Clinicians are spending nearly two hours working on electronic health records (EHRs) for every hour they spend with a patient—a trend that may contribute to burnout, according to a new study.
Physicians in ambulatory care practices, such as GI, family medicine, cardiology, internal medicine and orthopedics, report spending an extra two hours of in-office time and an additional one to two hours of personal time recording patient encounters, assessing test results, ordering medications and providing referrals. The study was published in Annals of Internal Medicine (doi: 10.7326/M16-0961).
“Electronic health records, in their current state, occupy a lot of physicians’ time and draw attention away from their direct interactions with patients and from their personal lives,” Susan Hingle, MD, professor of medicine at Southern Illinois University School of Medicine, wrote in a commentary accompanying the journal article.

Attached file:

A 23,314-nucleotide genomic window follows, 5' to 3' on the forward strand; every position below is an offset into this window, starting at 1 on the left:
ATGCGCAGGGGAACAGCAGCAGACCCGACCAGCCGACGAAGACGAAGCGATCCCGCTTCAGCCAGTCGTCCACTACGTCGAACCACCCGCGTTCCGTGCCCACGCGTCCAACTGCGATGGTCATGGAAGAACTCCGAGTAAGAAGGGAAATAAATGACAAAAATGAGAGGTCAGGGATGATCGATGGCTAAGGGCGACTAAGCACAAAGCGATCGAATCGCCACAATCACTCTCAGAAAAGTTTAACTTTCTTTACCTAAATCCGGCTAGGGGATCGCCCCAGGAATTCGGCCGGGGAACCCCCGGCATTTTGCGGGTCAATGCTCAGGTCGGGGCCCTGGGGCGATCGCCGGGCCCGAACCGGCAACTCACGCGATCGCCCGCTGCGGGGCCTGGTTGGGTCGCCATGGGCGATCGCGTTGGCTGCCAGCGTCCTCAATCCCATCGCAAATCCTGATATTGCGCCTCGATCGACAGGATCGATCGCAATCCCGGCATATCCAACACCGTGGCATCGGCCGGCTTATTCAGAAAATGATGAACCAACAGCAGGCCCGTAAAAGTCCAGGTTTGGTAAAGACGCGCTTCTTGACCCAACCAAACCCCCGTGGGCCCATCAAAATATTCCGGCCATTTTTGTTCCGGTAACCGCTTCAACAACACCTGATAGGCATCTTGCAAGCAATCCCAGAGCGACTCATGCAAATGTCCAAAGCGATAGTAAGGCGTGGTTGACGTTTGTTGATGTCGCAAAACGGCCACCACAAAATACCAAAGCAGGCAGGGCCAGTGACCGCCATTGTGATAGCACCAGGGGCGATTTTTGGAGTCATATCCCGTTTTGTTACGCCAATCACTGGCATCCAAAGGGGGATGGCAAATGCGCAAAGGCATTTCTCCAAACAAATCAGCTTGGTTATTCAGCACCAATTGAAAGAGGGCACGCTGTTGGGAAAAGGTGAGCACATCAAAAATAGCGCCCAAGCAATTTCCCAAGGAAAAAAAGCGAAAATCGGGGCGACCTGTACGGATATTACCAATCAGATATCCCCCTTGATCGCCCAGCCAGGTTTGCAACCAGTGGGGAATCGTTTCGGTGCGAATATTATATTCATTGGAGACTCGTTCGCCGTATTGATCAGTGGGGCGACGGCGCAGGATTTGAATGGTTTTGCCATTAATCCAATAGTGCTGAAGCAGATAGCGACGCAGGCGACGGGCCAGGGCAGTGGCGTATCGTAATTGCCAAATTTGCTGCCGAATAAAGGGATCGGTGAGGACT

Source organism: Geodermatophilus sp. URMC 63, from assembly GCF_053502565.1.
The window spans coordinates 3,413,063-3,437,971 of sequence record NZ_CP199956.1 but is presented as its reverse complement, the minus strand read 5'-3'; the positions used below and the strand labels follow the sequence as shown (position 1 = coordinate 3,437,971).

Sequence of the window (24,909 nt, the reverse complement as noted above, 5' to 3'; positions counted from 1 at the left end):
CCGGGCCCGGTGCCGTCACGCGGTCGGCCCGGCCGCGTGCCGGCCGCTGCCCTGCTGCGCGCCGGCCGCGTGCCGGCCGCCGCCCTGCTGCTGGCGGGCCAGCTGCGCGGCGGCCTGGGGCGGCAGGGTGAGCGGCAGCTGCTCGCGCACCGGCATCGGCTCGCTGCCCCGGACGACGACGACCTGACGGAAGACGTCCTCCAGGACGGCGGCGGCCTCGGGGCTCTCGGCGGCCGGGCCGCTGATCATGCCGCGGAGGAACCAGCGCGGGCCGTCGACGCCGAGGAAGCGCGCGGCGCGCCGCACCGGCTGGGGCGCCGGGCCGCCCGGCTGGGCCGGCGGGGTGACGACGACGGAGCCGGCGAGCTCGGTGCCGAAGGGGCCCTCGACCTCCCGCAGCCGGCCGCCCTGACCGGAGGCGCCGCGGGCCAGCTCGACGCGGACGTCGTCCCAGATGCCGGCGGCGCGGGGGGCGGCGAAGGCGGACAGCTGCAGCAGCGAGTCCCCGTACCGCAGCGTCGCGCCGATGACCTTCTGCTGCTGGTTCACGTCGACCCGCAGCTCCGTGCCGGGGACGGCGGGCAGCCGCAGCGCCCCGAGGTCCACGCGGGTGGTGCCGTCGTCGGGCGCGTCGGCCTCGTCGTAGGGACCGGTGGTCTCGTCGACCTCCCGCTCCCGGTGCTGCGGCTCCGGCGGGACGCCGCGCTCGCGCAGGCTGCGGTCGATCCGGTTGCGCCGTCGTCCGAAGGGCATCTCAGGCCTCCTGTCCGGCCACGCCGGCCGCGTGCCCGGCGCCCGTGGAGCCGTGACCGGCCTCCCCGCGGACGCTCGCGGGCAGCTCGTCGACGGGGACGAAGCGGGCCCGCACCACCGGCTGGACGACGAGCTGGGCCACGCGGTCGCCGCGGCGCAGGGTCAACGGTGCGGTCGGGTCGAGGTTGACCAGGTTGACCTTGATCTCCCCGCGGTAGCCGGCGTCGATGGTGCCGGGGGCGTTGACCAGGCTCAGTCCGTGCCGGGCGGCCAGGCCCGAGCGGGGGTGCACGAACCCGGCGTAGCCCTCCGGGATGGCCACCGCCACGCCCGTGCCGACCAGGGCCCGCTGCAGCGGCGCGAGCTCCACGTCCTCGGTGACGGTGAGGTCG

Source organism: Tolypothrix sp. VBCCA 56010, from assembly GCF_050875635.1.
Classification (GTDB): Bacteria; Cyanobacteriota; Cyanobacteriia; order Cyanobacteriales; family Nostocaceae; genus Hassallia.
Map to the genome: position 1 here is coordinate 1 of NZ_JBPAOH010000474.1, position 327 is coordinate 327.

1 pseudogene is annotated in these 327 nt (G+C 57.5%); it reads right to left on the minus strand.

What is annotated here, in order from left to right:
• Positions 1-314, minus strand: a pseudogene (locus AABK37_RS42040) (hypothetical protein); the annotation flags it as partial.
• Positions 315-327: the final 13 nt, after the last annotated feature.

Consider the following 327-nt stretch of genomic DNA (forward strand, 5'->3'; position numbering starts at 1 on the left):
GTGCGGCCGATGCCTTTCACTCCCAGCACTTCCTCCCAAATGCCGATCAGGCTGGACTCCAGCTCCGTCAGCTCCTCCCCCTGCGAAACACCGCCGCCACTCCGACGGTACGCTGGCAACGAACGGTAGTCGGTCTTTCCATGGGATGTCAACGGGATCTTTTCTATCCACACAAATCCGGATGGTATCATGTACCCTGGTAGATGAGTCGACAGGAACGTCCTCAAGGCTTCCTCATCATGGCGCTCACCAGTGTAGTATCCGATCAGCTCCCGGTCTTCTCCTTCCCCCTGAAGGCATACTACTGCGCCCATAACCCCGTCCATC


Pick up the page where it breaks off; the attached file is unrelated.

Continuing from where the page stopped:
According to a study published in Mayo Clinic Proceedings, physicians who use EHRs experienced low satisfaction with the amount of time spent doing clerical work and were at a higher risk for professional burnout (doi: 10.1016/j.mayocp.2016.05.007).
Researchers from the Australian Institute of Health Innovation in Australia, Dartmouth-Hitchcock Medical Center and healthcare consulting firm Sharp End Advisory in New Hampshire and the American Medical Association spent 430 hours observing 57 physicians practicing in Illinois, New Hampshire, Virginia and Washington. They focused on how much in-office time the physicians spent seeing patients face-to-face and working through an electronic medical records system. In the exam room, physicians spent 53% of their time seeing patients and 37% on EHRs. For a whole office day, physicians spent 27% of their time with patients and 49% of time on EHRs.
In addition, 21 physicians reported through diaries that they spent one to two hours on EHRs after work hours.
Dr. Hingle noted that hiring more medical scribes or advanced care teams may help minimize the amount of time doctors are spending on EHR work.
“Now is the time to go beyond complaining about EHRs and other practice hassles and to make needed changes to the health care system that will redirect our focus from the computer screen to our patients and help us rediscover the joy of medicine,” she wrote.